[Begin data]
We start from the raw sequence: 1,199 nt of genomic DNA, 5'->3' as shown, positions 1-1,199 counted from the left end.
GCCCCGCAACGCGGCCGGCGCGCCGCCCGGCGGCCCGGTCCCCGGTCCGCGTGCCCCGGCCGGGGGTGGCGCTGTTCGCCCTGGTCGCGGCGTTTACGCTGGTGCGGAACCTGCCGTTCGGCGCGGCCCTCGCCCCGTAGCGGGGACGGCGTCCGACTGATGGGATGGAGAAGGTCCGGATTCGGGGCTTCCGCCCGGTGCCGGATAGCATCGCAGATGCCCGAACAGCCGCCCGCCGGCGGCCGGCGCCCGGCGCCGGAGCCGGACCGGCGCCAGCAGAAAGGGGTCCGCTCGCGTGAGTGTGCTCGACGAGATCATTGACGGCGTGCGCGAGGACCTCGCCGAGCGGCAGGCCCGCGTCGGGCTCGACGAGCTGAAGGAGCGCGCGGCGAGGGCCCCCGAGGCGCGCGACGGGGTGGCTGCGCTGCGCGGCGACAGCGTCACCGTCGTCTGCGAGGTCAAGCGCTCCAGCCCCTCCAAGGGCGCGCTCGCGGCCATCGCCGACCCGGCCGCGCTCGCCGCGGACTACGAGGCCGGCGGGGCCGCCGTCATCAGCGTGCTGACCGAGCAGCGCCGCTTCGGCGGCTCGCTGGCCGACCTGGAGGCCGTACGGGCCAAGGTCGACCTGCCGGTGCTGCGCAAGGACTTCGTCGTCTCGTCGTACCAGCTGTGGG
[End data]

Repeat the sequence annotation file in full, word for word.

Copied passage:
We start from the raw sequence: 1,199 nt of genomic DNA, 5'->3' as shown, positions 1-1,199 counted from the left end.
GCCCCGCAACGCGGCCGGCGCGCCGCCCGGCGGCCCGGTCCCCGGTCCGCGTGCCCCGGCCGGGGGTGGCGCTGTTCGCCCTGGTCGCGGCGTTTACGCTGGTGCGGAACCTGCCGTTCGGCGCGGCCCTCGCCCCGTAGCGGGGACGGCGTCCGACTGATGGGATGGAGAAGGTCCGGATTCGGGGCTTCCGCCCGGTGCCGGATAGCATCGCAGATGCCCGAACAGCCGCCCGCCGGCGGCCGGCGCCCGGCGCCGGAGCCGGACCGGCGCCAGCAGAAAGGGGTCCGCTCGCGTGAGTGTGCTCGACGAGATCATTGACGGCGTGCGCGAGGACCTCGCCGAGCGGCAGGCCCGCGTCGGGCTCGACGAGCTGAAGGAGCGCGCGGCGAGGGCCCCCGAGGCGCGCGACGGGGTGGCTGCGCTGCGCGGCGACAGCGTCACCGTCGTCTGCGAGGTCAAGCGCTCCAGCCCCTCCAAGGGCGCGCTCGCGGCCATCGCCGACCCGGCCGCGCTCGCCGCGGACTACGAGGCCGGCGGGGCCGCCGTCATCAGCGTGCTGACCGAGCAGCGCCGCTTCGGCGGCTCGCTGGCCGACCTGGAGGCCGTACGGGCCAAGGTCGACCTGCCGGTGCTGCGCAAGGACTTCGTCGTCTCGTCGTACCAGCTGTGGG